Up to a point, repetition is inevitable. Certain public figures and events are inescapable: the tormented Lyndon Johnson, enmeshed in an unpopular, unwinnable war and choosing to withdraw from the presidential stage; the antiwar candidacies of Eugene McCarthy and Robert Kennedy; the intensifying moral challenges posed by Martin Luther King; the assassinations of King and Kennedy; the racially charged violence in most major cities; the police riot against antiwar protesters (and anyone else who got in their way) at the Democratic National Convention in Chicago; the emergence of right-wing candidates—George Wallace, Richard Nixon—appealing to a “silent majority” whose silence was somehow construed as civic virtue. And the anticlimactic election: the narrow defeat of Hubert Humphrey by Nixon, who promised to “bring us together” without specifying how.

What togetherness turned out to mean was an excruciating prolongation of the war in Vietnam, accompanied by an accelerating animosity toward dissent. The effort to satisfy the silent majority by exorcising the demons of 1968 would eventually lead to the resurgence of an interventionist military policy, the dismantling of what passed for a welfare state, and the prosecution of a “war on drugs” that would imprison more Americans than had ever been behind bars before.

Revisiting this story is important and necessary. But difficulties arise when one tries to identify who those demons actually were…

Rutgers professor Jackson Lear considers several attempts to distill the lessons of the late 60s: “Aquarius Rising.”

Special bonus: film critic J. Hoberman on why, in 1968, an especially rich year for cinema, Night of the Living Dead was his pick for best movie.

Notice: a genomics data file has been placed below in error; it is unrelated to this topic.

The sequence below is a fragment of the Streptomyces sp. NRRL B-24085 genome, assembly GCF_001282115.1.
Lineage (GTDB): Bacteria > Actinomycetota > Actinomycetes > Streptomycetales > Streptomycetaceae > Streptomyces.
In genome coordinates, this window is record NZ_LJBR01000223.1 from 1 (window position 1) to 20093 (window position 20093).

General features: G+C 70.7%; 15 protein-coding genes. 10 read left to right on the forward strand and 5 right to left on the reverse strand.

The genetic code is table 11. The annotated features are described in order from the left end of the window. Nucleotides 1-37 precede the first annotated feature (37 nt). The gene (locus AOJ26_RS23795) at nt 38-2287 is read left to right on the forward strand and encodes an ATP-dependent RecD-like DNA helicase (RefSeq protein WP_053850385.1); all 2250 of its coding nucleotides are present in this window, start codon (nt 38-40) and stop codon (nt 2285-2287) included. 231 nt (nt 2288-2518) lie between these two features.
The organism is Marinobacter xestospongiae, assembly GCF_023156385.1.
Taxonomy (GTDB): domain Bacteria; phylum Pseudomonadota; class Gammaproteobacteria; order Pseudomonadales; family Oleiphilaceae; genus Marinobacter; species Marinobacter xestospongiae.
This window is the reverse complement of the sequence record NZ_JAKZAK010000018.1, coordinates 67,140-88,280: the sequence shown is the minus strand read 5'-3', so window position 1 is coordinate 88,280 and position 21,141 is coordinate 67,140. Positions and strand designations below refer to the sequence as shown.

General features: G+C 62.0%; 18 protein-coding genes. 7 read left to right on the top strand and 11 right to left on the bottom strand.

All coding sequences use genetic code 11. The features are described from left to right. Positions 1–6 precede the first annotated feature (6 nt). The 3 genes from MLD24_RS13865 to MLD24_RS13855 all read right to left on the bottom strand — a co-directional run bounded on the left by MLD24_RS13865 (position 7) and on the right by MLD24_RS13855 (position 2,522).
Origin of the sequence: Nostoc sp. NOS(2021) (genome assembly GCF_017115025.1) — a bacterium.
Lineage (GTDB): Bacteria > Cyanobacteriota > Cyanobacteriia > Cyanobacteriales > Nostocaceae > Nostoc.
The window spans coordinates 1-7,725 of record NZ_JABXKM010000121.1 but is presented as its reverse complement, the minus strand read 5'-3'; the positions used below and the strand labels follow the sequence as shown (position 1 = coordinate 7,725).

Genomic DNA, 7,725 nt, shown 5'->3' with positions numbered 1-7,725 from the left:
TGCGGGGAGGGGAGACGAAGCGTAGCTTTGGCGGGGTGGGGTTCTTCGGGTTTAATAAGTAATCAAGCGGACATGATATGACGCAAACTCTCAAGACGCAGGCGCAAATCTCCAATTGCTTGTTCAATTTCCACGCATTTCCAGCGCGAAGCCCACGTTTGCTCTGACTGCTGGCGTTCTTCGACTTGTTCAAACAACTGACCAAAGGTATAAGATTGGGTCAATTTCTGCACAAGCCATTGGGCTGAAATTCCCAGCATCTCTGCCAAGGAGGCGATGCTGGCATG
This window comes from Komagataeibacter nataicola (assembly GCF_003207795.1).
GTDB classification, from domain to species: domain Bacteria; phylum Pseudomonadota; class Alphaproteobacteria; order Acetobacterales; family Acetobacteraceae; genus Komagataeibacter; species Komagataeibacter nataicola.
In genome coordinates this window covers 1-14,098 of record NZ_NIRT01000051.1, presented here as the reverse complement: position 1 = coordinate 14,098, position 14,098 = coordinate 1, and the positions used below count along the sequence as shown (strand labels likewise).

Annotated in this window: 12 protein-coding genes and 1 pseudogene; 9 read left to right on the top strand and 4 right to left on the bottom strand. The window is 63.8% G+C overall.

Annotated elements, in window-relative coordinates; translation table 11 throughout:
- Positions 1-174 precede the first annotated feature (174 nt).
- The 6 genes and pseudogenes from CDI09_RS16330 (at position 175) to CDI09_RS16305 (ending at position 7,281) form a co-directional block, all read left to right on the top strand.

* The Beatles, “Hey Jude”

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As we Let The Sunshine In, we might recall that on this date in 1968, our post’s title source, “Hey Jude,” sat at #2 on the pop chart– just ahead of “1,2,3, Redlight” by the 1910 Fruitgum Co. at #3 and The Rascals’ “People Got To Be Free” at #4… and just behind that week’s #1, “Harper Valley P.T.A.” by Jeannie C. Riley.

jeannie-c-riley-harper-valley-pta-1968-a source

 

Written by LW

September 14, 2018 at 1:01 am

“I like to open people’s eyes”*…

 

The #PurpleSyllabus presents essential topics, readings, and multimedia related to Prince. Prince’s impact and influence spreads across nearly all aspects of society and culture. This syllabus presents works written by scholars and journalists across diverse topics. Our hope is that this syllabus will serve as a resource for teachers and curriculum designers looking to infuse their classrooms and courses with Prince content.

Created by Prince fans affiliated with the University of Minnesota Libraries in conjunction with the Prince From Minneapolis Symposium

Dive deep at “The #PurpleSyllabus.”

* Prince

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As we acclaim The Artist, we might recall that it was on this date in 2015 that Prince staged a Dance Rally 4 Peace at Paisley Park to pay tribute to Freddie Gray, a 25-year-old African-American who died in police custody after his arrest in Baltimore, and to show support for the activists protesting his death.  With his backup band 3RDEYEGIRL, Prince performed a 41-minute concert including his protest song “Baltimore,” which was inspired by Gray’s death.

 source

 

Written by LW

May 2, 2018 at 1:01 am

“Superstition is the poetry of life”*…

 

Charles Dickens
Slept Facing North

Charles Dickens (1812–1870) carried a navigational compass with him at all times and always faced north while he slept—a practice he believed improved his creativity and writing.

Nine other personal peculiarities at “Ten Superstitions of Writers and Artists.”

* Johann Wolfgang Goethe

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As we knock on wood, we might spare a thought for Michael “Mick” Ronson; he died on this date in 1993.  A guitarist, songwriter, multi-instrumentalist, arranger, and producer, he is best remembered as the foil to David Bowie in his breakout years, the leader of the Spiders from Mars.  But Ronson also served as arranger and occasional producer on Bowie’s work.  He went on to a successful career as a session musician recording with the like of Ian Hunter, John Mellencamp, Elton John, and Morrissey, and as a sideman in touring bands with Van Morrison and Bob Dylan (Ronson was the anchor of the Rolling Thunder Revue band).  He wrote and recored successful solo albums, and produced albums for acts including Ellen Foley, Roger McGuinn, Morrissey, and many others.

Ziggy and the Spider

source

 

Written by LW

April 29, 2018 at 1:01 am